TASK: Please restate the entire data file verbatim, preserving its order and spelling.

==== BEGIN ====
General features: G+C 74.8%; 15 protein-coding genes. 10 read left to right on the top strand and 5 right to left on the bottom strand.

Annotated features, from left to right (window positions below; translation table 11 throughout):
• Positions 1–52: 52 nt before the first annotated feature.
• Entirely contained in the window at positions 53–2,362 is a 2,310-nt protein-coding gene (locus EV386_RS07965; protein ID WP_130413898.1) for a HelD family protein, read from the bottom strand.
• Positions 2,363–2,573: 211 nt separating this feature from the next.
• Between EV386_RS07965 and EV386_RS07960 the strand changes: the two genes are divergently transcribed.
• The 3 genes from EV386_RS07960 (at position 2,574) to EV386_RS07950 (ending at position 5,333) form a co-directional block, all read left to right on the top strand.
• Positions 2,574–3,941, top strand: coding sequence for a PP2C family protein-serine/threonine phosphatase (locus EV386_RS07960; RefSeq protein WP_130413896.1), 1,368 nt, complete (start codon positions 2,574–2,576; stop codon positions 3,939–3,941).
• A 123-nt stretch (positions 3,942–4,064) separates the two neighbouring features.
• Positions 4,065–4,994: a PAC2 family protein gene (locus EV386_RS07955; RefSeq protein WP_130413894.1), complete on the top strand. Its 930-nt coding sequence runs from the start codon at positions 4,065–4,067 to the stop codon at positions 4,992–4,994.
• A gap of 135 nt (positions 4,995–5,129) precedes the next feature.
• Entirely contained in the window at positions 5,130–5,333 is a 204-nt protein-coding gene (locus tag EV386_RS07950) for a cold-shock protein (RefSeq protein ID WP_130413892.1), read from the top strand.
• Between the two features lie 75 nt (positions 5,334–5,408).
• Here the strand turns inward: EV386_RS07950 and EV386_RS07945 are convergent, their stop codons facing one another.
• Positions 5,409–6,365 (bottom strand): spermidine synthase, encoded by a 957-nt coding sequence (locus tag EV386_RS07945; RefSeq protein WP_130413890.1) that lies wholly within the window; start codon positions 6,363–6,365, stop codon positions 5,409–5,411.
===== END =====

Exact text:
General features: G+C 74.8%; 15 protein-coding genes. 10 read left to right on the top strand and 5 right to left on the bottom strand.

Annotated features, from left to right (window positions below; translation table 11 throughout):
• Positions 1–52: 52 nt before the first annotated feature.
• Entirely contained in the window at positions 53–2,362 is a 2,310-nt protein-coding gene (locus EV386_RS07965; protein ID WP_130413898.1) for a HelD family protein, read from the bottom strand.
• Positions 2,363–2,573: 211 nt separating this feature from the next.
• Between EV386_RS07965 and EV386_RS07960 the strand changes: the two genes are divergently transcribed.
• The 3 genes from EV386_RS07960 (at position 2,574) to EV386_RS07950 (ending at position 5,333) form a co-directional block, all read left to right on the top strand.
• Positions 2,574–3,941, top strand: coding sequence for a PP2C family protein-serine/threonine phosphatase (locus EV386_RS07960; RefSeq protein WP_130413896.1), 1,368 nt, complete (start codon positions 2,574–2,576; stop codon positions 3,939–3,941).
• A 123-nt stretch (positions 3,942–4,064) separates the two neighbouring features.
• Positions 4,065–4,994: a PAC2 family protein gene (locus EV386_RS07955; RefSeq protein WP_130413894.1), complete on the top strand. Its 930-nt coding sequence runs from the start codon at positions 4,065–4,067 to the stop codon at positions 4,992–4,994.
• A gap of 135 nt (positions 4,995–5,129) precedes the next feature.
• Entirely contained in the window at positions 5,130–5,333 is a 204-nt protein-coding gene (locus tag EV386_RS07950) for a cold-shock protein (RefSeq protein ID WP_130413892.1), read from the top strand.
• Between the two features lie 75 nt (positions 5,334–5,408).
• Here the strand turns inward: EV386_RS07950 and EV386_RS07945 are convergent, their stop codons facing one another.
• Positions 5,409–6,365 (bottom strand): spermidine synthase, encoded by a 957-nt coding sequence (locus tag EV386_RS07945; RefSeq protein WP_130413890.1) that lies wholly within the window; start codon positions 6,363–6,365, stop codon positions 5,409–5,411.